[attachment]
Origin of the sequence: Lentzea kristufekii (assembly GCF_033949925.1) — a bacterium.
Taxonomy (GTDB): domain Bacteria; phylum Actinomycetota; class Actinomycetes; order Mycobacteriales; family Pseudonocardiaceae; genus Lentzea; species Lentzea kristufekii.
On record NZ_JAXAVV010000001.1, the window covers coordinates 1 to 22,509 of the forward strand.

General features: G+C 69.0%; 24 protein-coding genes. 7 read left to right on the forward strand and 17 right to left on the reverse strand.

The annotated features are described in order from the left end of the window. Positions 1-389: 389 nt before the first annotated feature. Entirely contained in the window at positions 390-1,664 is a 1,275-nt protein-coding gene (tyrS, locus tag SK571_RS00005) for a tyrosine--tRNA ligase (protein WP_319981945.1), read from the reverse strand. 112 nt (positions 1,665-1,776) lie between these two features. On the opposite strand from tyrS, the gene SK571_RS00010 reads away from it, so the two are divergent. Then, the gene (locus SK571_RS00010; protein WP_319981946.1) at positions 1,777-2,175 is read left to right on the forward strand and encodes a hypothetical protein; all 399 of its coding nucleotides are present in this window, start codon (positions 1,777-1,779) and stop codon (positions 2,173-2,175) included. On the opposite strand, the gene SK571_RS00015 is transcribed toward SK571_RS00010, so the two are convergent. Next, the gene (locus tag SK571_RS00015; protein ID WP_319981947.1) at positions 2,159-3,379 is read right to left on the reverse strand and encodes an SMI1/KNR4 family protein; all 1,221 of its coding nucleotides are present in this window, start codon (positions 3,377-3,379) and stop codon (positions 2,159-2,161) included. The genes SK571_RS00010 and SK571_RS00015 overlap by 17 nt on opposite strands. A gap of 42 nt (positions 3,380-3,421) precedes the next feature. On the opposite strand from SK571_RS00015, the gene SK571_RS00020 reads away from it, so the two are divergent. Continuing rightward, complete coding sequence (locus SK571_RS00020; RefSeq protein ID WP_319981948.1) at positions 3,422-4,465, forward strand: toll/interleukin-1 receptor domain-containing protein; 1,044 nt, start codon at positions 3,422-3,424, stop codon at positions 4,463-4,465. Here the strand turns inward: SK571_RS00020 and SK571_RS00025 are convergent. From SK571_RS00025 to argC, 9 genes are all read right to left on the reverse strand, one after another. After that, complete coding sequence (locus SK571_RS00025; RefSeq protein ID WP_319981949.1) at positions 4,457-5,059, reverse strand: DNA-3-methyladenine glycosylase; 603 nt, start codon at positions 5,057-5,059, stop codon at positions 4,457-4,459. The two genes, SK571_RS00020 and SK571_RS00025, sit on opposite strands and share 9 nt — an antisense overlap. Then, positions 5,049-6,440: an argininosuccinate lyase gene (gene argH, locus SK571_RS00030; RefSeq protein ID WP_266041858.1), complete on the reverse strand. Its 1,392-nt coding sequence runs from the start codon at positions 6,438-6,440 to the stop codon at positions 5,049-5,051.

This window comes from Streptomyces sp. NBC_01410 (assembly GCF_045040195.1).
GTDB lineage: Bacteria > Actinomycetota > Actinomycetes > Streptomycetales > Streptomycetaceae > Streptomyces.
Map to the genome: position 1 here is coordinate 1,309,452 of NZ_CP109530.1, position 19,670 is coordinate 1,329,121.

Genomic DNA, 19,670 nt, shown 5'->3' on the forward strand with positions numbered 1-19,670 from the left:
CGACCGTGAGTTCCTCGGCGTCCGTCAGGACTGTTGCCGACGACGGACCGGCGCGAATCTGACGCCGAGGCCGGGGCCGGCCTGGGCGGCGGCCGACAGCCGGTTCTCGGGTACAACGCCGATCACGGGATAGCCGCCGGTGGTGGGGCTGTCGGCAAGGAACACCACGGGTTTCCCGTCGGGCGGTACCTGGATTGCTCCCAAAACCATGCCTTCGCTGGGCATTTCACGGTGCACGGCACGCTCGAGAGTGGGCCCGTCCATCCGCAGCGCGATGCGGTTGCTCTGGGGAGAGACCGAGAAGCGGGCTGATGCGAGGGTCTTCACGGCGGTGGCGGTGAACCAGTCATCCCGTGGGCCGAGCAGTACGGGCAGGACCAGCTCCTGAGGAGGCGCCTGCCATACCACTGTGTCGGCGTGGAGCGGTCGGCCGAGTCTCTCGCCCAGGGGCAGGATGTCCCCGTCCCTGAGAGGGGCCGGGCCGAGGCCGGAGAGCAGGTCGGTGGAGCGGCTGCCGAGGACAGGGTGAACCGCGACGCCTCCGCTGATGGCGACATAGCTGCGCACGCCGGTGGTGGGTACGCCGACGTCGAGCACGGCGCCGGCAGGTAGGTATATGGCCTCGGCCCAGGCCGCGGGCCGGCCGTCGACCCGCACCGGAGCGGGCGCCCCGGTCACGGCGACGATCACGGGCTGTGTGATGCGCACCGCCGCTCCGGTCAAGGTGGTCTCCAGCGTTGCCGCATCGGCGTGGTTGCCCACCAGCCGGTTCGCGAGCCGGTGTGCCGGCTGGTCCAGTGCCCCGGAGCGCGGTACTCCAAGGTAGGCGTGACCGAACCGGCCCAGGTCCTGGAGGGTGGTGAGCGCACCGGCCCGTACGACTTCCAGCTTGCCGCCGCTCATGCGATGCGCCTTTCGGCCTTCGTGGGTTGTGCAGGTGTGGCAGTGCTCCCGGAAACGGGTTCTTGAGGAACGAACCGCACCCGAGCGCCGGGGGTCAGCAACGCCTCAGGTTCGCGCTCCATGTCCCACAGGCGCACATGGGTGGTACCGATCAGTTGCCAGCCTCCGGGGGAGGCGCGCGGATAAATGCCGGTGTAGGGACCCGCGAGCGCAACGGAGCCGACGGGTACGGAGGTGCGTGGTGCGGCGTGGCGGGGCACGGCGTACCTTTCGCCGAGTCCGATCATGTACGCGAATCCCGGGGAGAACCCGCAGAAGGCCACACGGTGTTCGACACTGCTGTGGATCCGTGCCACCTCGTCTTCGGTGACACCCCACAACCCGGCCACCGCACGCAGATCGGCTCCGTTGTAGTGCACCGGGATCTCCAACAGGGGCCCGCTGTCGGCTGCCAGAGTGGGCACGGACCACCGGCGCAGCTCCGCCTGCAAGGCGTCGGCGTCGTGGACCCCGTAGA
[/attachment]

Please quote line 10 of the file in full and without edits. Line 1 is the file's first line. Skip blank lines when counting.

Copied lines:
CGACCGTGAGTTCCTCGGCGTCCGTCAGGACTGTTGCCGACGACGGACCGGCGCGAATCTGACGCCGAGGCCGGGGCCGGCCTGGGCGGCGGCCGACAGCCGGTTCTCGGGTACAACGCCGATCACGGGATAGCCGCCGGTGGTGGGGCTGTCGGCAAGGAACACCACGGGTTTCCCGTCGGGCGGTACCTGGATTGCTCCCAAAACCATGCCTTCGCTGGGCATTTCACGGTGCACGGCACGCTCGAGAGTGGGCCCGTCCATCCGCAGCGCGATGCGGTTGCTCTGGGGAGAGACCGAGAAGCGGGCTGATGCGAGGGTCTTCACGGCGGTGGCGGTGAACCAGTCATCCCGTGGGCCGAGCAGTACGGGCAGGACCAGCTCCTGAGGAGGCGCCTGCCATACCACTGTGTCGGCGTGGAGCGGTCGGCCGAGTCTCTCGCCCAGGGGCAGGATGTCCCCGTCCCTGAGAGGGGCCGGGCCGAGGCCGGAGAGCAGGTCGGTGGAGCGGCTGCCGAGGACAGGGTGAACCGCGACGCCTCCGCTGATGGCGACATAGCTGCGCACGCCGGTGGTGGGTACGCCGACGTCGAGCACGGCGCCGGCAGGTAGGTATATGGCCTCGGCCCAGGCCGCGGGCCGGCCGTCGACCCGCACCGGAGCGGGCGCCCCGGTCACGGCGACGATCACGGGCTGTGTGATGCGCACCGCCGCTCCGGTCAAGGTGGTCTCCAGCGTTGCCGCATCGGCGTGGTTGCCCACCAGCCGGTTCGCGAGCCGGTGTGCCGGCTGGTCCAGTGCCCCGGAGCGCGGTACTCCAAGGTAGGCGTGACCGAACCGGCCCAGGTCCTGGAGGGTGGTGAGCGCACCGGCCCGTACGACTTCCAGCTTGCCGCCGCTCATGCGATGCGCCTTTCGGCCTTCGTGGGTTGTGCAGGTGTGGCAGTGCTCCCGGAAACGGGTTCTTGAGGAACGAACCGCACCCGAGCGCCGGGGGTCAGCAACGCCTCAGGTTCGCGCTCCATGTCCCACAGGCGCACATGGGTGGTACCGATCAGTTGCCAGCCTCCGGGGGAGGCGCGCGGATAAATGCCGGTGTAGGGACCCGCGAGCGCAACGGAGCCGACGGGTACGGAGGTGCGTGGTGCGGCGTGGCGGGGCACGGCGTACCTTTCGCCGAGTCCGATCATGTACGCGAATCCCGGGGAGAACCCGCAGAAGGCCACACGGTGTTCGACACTGCTGTGGATCCGTGCCACCTCGTCTTCGGTGACACCCCACAACCCGGCCACCGCACGCAGATCGGCTCCGTTGTAGTGCACCGGGATCTCCAACAGGGGCCCGCTGTCGGCTGCCAGAGTGGGCACGGACCACCGGCGCAGCTCCGCCTGCAAGGCGTCGGCGTCGTGGACCCCGTAGA